Photographer Aleksandr Yakimchuk recreates Odesa in black-and-white

Aleksandr Yakimchuk. Photo by Filip Noubel, used with permission.

More than a city, Odesa is a myth that is perhaps best described through the lenses of analog photography. Global Voices met with Odesa-based photographer Aleksandr Yakimchuk to explore the 200-year-old city.

Yakimchuk lives in Odesa, a port located on the Black Sea and Ukraine’s third largest urban center. The city, established over two centuries ago, is famous for its rich architectural, literary and artistic history, and has just requested to be admitted to UNESCO's World Heritage List. 

Global Voices paid Yakimchuk a visit on a rainy Sunday morning and chatted with him in Russian. In his small room located in the old part of the city in a communal apartment the walls are covered to the ceiling with photos, all black and white. Some are his, others are by fellow photographers from Odesa and beyond. In the tiny kitchen, a giant enlarger stands proudly among piles of negatives and books. Yakimchuk lives for photography and inside photography. 

As he sits down on the carpet of his tiny bedroom cum living room cum photo gallery, he grabs a pile of Polaroid photos and starts reflecting on the months since the beginning of Russia's invasion of Ukraine:

This is my new project, now that I can no longer take black-and-white photos. I take pictures of friends, but also of unknown people with a Polaroid. Before I do that, I ask them what they are thinking about at this very moment, and as they prepare their answer, their face changes. That’s when I press the button. When the photo emerges on the paper within a few minutes, I ask them to write a few words that echo their state of mind. Now I have about 200 portraits.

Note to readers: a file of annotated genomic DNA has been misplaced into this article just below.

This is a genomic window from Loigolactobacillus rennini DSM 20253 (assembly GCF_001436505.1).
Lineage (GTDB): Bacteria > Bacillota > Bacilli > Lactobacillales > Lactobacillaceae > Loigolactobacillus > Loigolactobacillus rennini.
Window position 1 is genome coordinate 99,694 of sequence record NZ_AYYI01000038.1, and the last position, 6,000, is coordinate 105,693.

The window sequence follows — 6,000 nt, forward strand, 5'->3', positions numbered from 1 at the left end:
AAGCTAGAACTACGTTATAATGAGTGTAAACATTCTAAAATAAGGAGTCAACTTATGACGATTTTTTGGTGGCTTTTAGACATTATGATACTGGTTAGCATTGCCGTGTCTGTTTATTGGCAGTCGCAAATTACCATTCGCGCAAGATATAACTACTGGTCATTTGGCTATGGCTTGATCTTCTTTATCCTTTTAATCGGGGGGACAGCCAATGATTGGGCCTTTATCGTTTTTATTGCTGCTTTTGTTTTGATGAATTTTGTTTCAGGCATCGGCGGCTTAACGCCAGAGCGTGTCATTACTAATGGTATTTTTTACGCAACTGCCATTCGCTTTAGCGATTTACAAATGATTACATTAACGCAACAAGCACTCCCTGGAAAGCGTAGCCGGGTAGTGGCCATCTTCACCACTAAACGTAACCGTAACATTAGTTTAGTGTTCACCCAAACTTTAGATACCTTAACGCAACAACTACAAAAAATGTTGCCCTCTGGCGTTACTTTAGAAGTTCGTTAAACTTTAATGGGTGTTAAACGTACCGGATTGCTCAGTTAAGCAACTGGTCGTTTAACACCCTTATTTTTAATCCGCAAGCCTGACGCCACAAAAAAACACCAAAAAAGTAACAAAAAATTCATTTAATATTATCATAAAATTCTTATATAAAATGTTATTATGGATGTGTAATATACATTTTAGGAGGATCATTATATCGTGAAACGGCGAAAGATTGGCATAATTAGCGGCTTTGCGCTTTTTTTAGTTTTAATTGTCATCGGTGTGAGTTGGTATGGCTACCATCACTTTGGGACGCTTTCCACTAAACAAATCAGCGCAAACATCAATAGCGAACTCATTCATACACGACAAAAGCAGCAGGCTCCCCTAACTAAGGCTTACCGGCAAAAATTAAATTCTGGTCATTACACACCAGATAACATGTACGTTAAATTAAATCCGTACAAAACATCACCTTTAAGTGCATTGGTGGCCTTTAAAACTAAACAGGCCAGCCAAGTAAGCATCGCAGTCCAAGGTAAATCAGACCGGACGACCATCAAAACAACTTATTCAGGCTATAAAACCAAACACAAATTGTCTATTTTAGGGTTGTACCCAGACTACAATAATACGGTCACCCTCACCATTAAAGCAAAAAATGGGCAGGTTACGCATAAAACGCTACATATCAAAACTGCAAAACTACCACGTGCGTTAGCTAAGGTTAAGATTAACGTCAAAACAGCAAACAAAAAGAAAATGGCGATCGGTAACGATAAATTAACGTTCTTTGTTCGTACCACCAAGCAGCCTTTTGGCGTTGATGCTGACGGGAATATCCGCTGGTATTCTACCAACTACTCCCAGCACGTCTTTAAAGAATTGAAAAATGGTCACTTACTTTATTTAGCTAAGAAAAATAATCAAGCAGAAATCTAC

He then shifts through the pile as if playing with a pack of cards, and continues:

This is the picture of a woman I didn’t know I saw on a bench breastfeeding her child, here, near my house. When I saw her, I had already started my project, but it suddenly all made sense. She was like a Joconda on a bench, and I understood that the people I photograph are prophets. They tell me that there is hope, that we will win this war, that love and humanity will prevail.

Black-and-white photography is where I belong

Photo of an Odesan yard by Aleksandr Yakimchuk, photo from his online album, used with permission.

But before Yakimchuk found this new Polaroid approach, he underwent an artistic crisis when he discovered that he could no longer take black-and-white pictures. As he explains, he originally came to photography rather slowly. On his initial journey, he was inspired by the Czech school of photography, starting with Jaromír Funke,  Josef Sudek, František Drtikol

Gradually, he came to realize that Odesa, with its rich architectural heritage, its multicultural background, its endless changes in identity, should be shown in black and white, just like other European cities such as Paris, Vienna or Prague. As he turned 30, he returned to home-developed black-and-white photography, something he had picked up as a teenager. For a brief moment, he did play with digital photography, but soon understood that in his worldview photography is part of the material culture, something that must be touched and kept as a physical presence. As he takes out a heavy pile of negatives, he adds: “This is what I took in Odesa, it is about 30,000 photos. I need to be able to work on each piece, use what I have and work with it.”